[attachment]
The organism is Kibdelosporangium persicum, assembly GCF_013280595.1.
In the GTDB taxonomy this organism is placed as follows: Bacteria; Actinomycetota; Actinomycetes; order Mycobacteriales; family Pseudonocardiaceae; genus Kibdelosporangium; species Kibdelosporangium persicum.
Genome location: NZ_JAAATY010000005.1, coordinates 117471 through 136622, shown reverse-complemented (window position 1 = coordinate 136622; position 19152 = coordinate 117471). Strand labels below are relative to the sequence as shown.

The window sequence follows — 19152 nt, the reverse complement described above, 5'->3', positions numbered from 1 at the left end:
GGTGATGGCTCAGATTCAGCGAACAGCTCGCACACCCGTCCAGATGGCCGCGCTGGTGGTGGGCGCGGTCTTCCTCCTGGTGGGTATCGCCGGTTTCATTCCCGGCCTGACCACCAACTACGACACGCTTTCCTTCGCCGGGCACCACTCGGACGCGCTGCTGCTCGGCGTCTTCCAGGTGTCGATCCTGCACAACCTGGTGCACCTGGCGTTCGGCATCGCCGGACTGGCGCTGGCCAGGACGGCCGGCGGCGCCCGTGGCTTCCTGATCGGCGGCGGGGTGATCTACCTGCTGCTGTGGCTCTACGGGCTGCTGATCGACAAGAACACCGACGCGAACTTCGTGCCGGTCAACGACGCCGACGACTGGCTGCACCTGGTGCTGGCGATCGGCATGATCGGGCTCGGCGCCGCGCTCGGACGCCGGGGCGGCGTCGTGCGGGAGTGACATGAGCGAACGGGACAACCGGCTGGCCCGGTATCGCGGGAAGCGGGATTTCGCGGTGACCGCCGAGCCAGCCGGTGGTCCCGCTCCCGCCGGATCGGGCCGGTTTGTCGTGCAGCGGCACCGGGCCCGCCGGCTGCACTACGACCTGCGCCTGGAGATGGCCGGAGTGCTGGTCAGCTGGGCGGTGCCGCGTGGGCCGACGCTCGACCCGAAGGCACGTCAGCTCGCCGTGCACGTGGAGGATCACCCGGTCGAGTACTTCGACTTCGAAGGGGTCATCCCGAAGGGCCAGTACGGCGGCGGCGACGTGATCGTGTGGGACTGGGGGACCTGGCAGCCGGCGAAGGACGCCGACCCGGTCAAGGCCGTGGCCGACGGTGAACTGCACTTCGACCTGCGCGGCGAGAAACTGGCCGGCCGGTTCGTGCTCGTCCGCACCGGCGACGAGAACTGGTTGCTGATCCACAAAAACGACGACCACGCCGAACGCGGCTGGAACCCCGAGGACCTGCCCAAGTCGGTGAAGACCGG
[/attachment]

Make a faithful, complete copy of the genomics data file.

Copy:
The organism is Kibdelosporangium persicum, assembly GCF_013280595.1.
In the GTDB taxonomy this organism is placed as follows: Bacteria; Actinomycetota; Actinomycetes; order Mycobacteriales; family Pseudonocardiaceae; genus Kibdelosporangium; species Kibdelosporangium persicum.
Genome location: NZ_JAAATY010000005.1, coordinates 117471 through 136622, shown reverse-complemented (window position 1 = coordinate 136622; position 19152 = coordinate 117471). Strand labels below are relative to the sequence as shown.

The window sequence follows — 19152 nt, the reverse complement described above, 5'->3', positions numbered from 1 at the left end:
GGTGATGGCTCAGATTCAGCGAACAGCTCGCACACCCGTCCAGATGGCCGCGCTGGTGGTGGGCGCGGTCTTCCTCCTGGTGGGTATCGCCGGTTTCATTCCCGGCCTGACCACCAACTACGACACGCTTTCCTTCGCCGGGCACCACTCGGACGCGCTGCTGCTCGGCGTCTTCCAGGTGTCGATCCTGCACAACCTGGTGCACCTGGCGTTCGGCATCGCCGGACTGGCGCTGGCCAGGACGGCCGGCGGCGCCCGTGGCTTCCTGATCGGCGGCGGGGTGATCTACCTGCTGCTGTGGCTCTACGGGCTGCTGATCGACAAGAACACCGACGCGAACTTCGTGCCGGTCAACGACGCCGACGACTGGCTGCACCTGGTGCTGGCGATCGGCATGATCGGGCTCGGCGCCGCGCTCGGACGCCGGGGCGGCGTCGTGCGGGAGTGACATGAGCGAACGGGACAACCGGCTGGCCCGGTATCGCGGGAAGCGGGATTTCGCGGTGACCGCCGAGCCAGCCGGTGGTCCCGCTCCCGCCGGATCGGGCCGGTTTGTCGTGCAGCGGCACCGGGCCCGCCGGCTGCACTACGACCTGCGCCTGGAGATGGCCGGAGTGCTGGTCAGCTGGGCGGTGCCGCGTGGGCCGACGCTCGACCCGAAGGCACGTCAGCTCGCCGTGCACGTGGAGGATCACCCGGTCGAGTACTTCGACTTCGAAGGGGTCATCCCGAAGGGCCAGTACGGCGGCGGCGACGTGATCGTGTGGGACTGGGGGACCTGGCAGCCGGCGAAGGACGCCGACCCGGTCAAGGCCGTGGCCGACGGTGAACTGCACTTCGACCTGCGCGGCGAGAAACTGGCCGGCCGGTTCGTGCTCGTCCGCACCGGCGACGAGAACTGGTTGCTGATCCACAAAAACGACGACCACGCCGAACGCGGCTGGAACCCCGAGGACCTGCCCAAGTCGGTGAAGACCGG